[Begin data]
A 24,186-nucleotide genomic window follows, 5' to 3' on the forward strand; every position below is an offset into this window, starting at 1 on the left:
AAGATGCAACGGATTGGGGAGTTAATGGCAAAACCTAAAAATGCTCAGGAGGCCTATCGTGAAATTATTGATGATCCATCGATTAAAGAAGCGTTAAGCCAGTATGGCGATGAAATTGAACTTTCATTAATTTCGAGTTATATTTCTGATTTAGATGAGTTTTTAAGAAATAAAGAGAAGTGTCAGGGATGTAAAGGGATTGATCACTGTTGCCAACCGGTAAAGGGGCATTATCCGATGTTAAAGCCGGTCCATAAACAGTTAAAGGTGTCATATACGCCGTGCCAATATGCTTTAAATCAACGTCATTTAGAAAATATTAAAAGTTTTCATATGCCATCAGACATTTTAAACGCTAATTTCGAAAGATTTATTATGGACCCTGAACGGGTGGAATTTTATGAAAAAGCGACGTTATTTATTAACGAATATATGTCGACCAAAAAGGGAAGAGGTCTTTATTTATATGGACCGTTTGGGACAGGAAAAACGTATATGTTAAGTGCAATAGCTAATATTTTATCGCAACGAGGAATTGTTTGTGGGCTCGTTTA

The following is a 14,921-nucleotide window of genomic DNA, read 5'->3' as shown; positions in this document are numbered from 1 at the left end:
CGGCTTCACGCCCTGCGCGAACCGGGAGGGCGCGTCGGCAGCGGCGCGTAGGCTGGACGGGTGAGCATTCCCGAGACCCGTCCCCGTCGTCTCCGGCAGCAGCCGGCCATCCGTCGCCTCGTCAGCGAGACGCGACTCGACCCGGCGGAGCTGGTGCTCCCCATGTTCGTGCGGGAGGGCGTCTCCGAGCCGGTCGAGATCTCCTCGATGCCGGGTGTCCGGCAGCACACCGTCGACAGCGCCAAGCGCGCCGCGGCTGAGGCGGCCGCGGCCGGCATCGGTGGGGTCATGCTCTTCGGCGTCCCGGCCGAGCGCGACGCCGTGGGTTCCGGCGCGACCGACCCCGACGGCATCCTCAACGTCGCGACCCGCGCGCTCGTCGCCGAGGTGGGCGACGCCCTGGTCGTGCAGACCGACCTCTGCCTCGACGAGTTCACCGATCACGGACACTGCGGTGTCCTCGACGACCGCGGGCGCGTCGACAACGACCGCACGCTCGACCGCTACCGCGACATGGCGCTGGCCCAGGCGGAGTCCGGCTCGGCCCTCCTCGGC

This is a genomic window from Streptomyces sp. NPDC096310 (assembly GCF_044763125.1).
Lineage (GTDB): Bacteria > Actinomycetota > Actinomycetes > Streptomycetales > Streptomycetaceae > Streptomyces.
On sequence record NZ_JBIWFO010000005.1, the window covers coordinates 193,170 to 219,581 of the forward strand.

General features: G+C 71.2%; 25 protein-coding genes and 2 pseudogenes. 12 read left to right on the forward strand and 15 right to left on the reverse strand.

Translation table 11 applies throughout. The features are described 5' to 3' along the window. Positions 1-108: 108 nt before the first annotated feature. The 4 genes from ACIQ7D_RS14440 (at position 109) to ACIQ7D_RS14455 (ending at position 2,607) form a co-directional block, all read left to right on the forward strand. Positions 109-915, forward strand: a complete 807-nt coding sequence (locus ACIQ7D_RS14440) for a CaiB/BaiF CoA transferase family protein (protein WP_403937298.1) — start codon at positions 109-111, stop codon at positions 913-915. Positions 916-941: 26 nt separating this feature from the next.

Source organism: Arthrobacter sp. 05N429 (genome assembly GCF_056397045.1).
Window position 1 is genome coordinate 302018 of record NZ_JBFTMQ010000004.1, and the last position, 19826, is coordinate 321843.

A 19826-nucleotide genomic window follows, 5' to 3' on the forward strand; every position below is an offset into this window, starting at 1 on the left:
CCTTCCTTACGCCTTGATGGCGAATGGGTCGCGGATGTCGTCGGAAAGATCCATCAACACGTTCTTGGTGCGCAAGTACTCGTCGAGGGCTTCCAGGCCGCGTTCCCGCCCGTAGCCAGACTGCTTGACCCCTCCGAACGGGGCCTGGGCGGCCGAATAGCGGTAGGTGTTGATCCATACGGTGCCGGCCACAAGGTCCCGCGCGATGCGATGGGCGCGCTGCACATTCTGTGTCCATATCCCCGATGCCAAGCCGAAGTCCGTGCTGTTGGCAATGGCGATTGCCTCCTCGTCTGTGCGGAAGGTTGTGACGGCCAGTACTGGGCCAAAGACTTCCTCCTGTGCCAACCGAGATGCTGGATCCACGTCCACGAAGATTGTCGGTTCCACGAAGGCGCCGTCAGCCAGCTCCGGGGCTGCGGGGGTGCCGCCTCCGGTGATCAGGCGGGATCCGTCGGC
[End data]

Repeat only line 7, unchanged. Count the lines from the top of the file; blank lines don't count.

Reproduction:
On sequence record NZ_JBIWFO010000005.1, the window covers coordinates 193,170 to 219,581 of the forward strand.